Miss Mussel’s local library had a book sale this morning and for the bargain basement price of $9, she has become the owner of the following volumes:
Gray, Cecil. Contemporary Music. OUP, 1924.
Sullivan, JWN. Beethoven. Pelican, 1951.
Bonavia Hunt, HG. A Concise History of Music. Scribner’s Sons, 1903.
Nettel, Reginald. The Orchestra In England. Alden, 1946.
Guerber, H.A. Stories of Famous Operas. Don, Mead & Co. 1919.
Thanks to Richard A. M. Charlton from whose library these books were donated. Mr Charlton, who ever he is, obviously cared enough for his books to have an embosser made up with his name. Or he was a control freak that never let anyone touch his things.
Miss Mussel has only briefly scanned a bit of the Gray, but it looks as if he may eclipse, by a good margin, her beloved Sir Donald in the race for most willfully contrary critic ever. In his review of contemporary women composers (c. 1920) felt compelled to borrow from Dr Johnson.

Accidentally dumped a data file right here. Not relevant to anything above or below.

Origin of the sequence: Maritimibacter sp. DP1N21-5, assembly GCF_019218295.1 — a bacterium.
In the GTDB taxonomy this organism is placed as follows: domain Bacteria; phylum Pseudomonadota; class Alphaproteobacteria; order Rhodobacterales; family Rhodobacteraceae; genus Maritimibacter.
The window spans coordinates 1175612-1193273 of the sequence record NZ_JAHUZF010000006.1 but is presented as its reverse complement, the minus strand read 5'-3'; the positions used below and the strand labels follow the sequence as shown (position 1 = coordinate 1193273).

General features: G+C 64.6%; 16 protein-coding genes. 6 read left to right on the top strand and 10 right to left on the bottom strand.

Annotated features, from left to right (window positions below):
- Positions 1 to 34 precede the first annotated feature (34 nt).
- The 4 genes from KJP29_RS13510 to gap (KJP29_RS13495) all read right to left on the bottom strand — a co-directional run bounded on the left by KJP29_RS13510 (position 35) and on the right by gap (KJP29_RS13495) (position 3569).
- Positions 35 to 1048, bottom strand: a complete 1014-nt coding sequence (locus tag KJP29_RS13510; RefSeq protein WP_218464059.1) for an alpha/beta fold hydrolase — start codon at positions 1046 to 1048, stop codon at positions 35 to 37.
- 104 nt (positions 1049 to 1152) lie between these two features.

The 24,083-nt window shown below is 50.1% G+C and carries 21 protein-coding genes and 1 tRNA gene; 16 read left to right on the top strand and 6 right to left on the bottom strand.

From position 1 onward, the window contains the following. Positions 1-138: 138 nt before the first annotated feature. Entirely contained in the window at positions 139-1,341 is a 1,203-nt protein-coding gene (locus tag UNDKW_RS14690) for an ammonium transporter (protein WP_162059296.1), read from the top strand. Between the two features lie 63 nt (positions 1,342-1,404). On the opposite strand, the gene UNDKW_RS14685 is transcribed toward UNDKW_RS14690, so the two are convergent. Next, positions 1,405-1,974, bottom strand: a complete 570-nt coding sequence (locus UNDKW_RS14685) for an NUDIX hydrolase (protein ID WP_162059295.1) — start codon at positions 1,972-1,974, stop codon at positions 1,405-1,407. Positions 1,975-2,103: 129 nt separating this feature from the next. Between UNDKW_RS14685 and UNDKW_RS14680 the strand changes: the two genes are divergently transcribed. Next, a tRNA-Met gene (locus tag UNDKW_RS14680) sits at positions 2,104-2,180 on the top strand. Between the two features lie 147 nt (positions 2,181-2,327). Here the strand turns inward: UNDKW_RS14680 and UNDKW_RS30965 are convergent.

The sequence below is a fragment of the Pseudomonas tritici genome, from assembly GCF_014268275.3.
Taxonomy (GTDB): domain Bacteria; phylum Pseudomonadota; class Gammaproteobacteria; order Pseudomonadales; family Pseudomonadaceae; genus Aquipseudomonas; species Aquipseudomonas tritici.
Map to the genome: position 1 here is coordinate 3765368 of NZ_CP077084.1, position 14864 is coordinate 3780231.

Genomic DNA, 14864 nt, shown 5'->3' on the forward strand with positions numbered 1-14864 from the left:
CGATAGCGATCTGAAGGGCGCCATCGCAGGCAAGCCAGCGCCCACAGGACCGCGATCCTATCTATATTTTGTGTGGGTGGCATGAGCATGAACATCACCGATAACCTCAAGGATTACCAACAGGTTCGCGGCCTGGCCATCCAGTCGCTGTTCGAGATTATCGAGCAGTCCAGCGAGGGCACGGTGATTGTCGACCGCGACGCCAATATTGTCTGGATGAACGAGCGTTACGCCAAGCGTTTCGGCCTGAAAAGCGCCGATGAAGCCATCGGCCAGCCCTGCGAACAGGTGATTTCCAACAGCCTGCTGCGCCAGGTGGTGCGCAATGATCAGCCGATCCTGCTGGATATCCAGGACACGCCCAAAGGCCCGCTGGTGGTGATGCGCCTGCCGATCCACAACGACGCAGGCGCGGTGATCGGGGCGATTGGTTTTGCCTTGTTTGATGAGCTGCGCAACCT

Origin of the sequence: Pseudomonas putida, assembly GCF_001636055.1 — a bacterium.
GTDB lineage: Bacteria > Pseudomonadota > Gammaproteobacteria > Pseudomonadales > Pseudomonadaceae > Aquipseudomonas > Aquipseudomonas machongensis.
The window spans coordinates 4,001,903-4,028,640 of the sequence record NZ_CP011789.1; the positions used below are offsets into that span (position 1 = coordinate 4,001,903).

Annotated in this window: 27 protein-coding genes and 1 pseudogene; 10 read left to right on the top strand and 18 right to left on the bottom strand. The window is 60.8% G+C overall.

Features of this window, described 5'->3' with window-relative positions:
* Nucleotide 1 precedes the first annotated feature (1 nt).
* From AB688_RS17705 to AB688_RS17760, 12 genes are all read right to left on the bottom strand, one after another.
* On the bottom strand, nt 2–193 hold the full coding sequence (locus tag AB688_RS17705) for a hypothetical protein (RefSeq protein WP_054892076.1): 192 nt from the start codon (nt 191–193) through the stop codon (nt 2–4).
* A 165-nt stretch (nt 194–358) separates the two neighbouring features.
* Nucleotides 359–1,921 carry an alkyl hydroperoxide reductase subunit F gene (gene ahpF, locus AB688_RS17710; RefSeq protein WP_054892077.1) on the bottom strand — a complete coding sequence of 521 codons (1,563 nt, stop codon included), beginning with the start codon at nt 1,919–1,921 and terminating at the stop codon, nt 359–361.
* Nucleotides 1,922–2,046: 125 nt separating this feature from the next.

Sir, a woman’s composing is like a dog’s walking on his hind legs. It is not done well, but you are surprised to find it done at all.”
We have established in this space the Miss Mussel is no feminist but she did find herself in quite a state of shock after that page turn. The rest of the book should be a treat. Can’t wait.
Anyone else familiar with these authors?
Note: The title quote is courtesy of the lady that rung in Miss Mussel’s purchases. Not quite a malapropism, more likely she’d read the word a bunch of times but never heard anyone else say it out loud. This happens to Miss Mussel on an embarrassingly regular basis.